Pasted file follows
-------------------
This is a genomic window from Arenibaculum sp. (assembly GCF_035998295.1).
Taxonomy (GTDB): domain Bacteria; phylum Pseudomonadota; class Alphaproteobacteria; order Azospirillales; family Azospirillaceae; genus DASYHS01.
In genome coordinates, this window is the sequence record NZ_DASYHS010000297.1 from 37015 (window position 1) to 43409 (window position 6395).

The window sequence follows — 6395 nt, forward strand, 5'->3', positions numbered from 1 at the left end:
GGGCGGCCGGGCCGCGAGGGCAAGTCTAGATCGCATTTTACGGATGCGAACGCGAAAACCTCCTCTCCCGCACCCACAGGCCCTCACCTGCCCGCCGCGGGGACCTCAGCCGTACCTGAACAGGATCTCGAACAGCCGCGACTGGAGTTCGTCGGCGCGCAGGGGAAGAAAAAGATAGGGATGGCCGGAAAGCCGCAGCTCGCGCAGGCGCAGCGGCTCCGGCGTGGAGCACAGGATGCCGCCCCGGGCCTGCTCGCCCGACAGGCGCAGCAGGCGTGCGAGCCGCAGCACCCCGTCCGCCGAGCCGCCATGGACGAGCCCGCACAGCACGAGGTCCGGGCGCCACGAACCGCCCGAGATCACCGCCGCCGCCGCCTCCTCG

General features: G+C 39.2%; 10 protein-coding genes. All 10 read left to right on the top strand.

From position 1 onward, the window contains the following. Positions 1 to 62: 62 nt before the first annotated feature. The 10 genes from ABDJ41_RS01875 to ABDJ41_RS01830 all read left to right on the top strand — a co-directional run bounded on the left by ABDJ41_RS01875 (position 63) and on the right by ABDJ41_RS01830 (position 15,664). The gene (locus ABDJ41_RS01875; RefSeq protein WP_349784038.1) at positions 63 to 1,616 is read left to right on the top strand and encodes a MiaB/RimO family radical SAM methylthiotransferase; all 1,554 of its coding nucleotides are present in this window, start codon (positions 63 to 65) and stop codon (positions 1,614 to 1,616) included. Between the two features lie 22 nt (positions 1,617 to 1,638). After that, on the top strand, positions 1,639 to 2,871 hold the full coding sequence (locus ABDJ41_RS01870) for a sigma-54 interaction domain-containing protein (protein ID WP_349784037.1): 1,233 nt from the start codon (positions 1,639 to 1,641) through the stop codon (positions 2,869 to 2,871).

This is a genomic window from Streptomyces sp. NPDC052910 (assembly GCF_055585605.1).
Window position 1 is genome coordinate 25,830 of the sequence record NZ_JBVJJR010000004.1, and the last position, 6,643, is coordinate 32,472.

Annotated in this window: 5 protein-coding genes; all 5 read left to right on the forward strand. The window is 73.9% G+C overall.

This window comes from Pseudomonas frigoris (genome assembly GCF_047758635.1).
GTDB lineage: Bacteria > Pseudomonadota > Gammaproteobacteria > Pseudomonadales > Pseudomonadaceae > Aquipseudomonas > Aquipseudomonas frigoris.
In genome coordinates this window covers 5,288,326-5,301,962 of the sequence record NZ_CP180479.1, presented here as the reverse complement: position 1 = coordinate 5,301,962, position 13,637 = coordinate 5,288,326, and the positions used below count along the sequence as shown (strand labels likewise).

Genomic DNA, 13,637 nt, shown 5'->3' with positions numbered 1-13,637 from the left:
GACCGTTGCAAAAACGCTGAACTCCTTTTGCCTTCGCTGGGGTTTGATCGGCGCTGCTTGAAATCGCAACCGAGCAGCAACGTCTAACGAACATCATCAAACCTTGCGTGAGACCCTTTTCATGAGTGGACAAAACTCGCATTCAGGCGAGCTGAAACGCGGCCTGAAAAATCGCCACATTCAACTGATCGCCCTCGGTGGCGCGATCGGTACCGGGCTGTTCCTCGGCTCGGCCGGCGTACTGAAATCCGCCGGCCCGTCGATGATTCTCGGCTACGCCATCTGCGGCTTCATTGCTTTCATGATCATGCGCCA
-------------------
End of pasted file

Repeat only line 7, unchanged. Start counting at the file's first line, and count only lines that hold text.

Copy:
From position 1 onward, the window contains the following. Positions 1 to 62: 62 nt before the first annotated feature. The 10 genes from ABDJ41_RS01875 to ABDJ41_RS01830 all read left to right on the top strand — a co-directional run bounded on the left by ABDJ41_RS01875 (position 63) and on the right by ABDJ41_RS01830 (position 15,664). The gene (locus ABDJ41_RS01875; RefSeq protein WP_349784038.1) at positions 63 to 1,616 is read left to right on the top strand and encodes a MiaB/RimO family radical SAM methylthiotransferase; all 1,554 of its coding nucleotides are present in this window, start codon (positions 63 to 65) and stop codon (positions 1,614 to 1,616) included. Between the two features lie 22 nt (positions 1,617 to 1,638). After that, on the top strand, positions 1,639 to 2,871 hold the full coding sequence (locus ABDJ41_RS01870) for a sigma-54 interaction domain-containing protein (protein ID WP_349784037.1): 1,233 nt from the start codon (positions 1,639 to 1,641) through the stop codon (positions 2,869 to 2,871).